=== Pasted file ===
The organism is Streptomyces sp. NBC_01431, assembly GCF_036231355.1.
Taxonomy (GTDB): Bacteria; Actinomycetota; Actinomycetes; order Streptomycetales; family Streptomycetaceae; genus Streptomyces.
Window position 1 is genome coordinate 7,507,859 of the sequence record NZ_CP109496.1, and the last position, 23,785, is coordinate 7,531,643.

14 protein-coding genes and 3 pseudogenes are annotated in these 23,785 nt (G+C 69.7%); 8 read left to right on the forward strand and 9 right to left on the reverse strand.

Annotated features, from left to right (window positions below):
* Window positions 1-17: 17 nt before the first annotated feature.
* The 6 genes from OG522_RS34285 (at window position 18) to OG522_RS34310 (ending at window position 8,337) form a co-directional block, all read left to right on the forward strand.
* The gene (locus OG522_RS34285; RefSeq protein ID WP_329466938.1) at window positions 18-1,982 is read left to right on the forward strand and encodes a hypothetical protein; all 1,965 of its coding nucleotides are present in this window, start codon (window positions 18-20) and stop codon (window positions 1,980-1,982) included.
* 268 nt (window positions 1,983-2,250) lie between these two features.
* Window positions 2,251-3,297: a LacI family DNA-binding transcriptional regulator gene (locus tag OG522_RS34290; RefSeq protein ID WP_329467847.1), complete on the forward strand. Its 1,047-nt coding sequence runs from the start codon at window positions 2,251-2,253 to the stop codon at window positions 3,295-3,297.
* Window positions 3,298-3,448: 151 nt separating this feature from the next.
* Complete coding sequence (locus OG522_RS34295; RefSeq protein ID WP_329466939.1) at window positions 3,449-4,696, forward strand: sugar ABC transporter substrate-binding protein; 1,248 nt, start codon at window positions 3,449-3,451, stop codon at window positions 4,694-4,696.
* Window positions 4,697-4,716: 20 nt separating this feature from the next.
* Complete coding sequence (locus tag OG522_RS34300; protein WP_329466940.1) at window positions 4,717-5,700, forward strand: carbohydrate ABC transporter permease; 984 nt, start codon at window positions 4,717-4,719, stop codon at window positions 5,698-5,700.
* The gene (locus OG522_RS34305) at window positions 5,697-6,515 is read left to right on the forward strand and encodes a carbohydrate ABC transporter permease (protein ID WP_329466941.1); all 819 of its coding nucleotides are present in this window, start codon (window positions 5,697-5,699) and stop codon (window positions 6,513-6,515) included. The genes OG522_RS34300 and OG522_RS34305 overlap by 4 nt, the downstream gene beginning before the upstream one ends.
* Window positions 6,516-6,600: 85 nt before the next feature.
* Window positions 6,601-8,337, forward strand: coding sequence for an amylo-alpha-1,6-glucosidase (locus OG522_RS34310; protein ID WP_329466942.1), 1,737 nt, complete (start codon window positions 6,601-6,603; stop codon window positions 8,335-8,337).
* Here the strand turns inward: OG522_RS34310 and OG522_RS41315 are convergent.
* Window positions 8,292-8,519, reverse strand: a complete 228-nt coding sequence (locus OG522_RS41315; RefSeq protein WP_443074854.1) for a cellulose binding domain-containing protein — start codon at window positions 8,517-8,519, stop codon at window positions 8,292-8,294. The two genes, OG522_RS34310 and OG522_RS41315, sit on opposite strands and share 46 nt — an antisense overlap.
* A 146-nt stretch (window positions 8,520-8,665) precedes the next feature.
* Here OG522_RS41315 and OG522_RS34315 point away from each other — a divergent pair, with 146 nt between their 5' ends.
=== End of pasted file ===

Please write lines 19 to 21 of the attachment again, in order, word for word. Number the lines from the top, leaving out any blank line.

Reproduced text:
* Window positions 8,292-8,519, reverse strand: a complete 228-nt coding sequence (locus OG522_RS41315; RefSeq protein WP_443074854.1) for a cellulose binding domain-containing protein — start codon at window positions 8,517-8,519, stop codon at window positions 8,292-8,294. The two genes, OG522_RS34310 and OG522_RS41315, sit on opposite strands and share 46 nt — an antisense overlap.
* A 146-nt stretch (window positions 8,520-8,665) precedes the next feature.
* Here OG522_RS41315 and OG522_RS34315 point away from each other — a divergent pair, with 146 nt between their 5' ends.